Faced with the success maintained by Facebook and Twitter, not to mention new players like Instragram and Snapchat, would Google consider jumping the social networks ship?
The company seems to be distancing itself from Google+, even though it was still trying less than a year ago to do all it can to force the adoption of its social network – notably by imposing its use before you can comment on YouTube.
Let’s not forget that last April, Vic Gundotra, the same person who piloted the Google+ project, announced that he was leaving the company after 8 years with Google. Faced with the news, the search giant was keen to reassure the users of its social network by declaring that the survival of the latter was not threatened.
But three months later, Google changed the Google+ usage policy clause, which required the service to be used under its real identity. It is possible that this decision was influenced by the wave of closing Facebook accounts using pseudonyms observed by several of its members and having recently had repercussions in the LGBT community. Nonetheless, the banning of pseudonyms has always been presented as one of the main features of Google+.
Subsequently, the Californian company discreetly removed the markup information about the author of the results of its search engine. This feature, named Google Authorship, displayed the name and photo of the author of an article next to a result matching the query, along with a link to the Google+ profile of the author in question.
Moreover, the influence on the referencing that should have been exerted by the sharing and the support of an article on Google + never seems to have really been established, despite the insistence with which Google tried to convince the biggest fans of the SEO.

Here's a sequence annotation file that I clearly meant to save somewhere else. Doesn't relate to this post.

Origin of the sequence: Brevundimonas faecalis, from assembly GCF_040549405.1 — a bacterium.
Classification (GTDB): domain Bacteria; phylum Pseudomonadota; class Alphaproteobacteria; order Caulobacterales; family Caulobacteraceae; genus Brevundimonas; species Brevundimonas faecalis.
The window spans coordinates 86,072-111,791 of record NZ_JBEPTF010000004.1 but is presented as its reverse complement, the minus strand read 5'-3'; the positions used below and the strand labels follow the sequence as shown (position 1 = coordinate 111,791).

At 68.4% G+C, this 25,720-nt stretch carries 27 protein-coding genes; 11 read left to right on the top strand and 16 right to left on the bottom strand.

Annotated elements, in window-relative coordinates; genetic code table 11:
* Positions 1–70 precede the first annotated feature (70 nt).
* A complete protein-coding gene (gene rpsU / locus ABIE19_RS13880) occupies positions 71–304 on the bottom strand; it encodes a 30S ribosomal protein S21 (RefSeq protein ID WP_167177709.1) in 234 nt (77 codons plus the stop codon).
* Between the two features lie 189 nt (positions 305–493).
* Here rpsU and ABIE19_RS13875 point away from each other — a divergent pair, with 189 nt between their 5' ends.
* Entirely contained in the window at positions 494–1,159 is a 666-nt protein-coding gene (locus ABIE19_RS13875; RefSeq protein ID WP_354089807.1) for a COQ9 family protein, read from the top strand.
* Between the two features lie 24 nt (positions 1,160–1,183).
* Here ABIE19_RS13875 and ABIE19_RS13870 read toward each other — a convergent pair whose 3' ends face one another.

Finally, the knockout punch was given last week: from now on, users who wish to open a Gmail, YouTube, Google Drive or Google Play account are no longer required to register also on Google+.
What is the fate of Google’s social network?
Despite what Google’s behavior towards Google+ may suggest, the initiative launched in 2011 is far from being a failure comparable to Google Wave. The company said in October 2013 that Google+ was actively used by 540 million users each month, almost twice what Twitter said last July.
Any devil’s advocate is entitled to ask what Google means by “active use”. After all, the links between these other services and the social network probably influence a person’s activity rate on Google+ (for example, writing a comment on YouTube causes sharing on Google+, If the user does not uncheck the option).
Obviously, Google has two options: to completely abandon Google+ or to review the strategy of its social network. For Google+ to be a real success, it is imperative that the platform departs concretely from the competition.
In short, Google must find a reason why a critical mass of Internet users prefer to use Google+ to Facebook or Twitter. Imitation is clearly not the solution.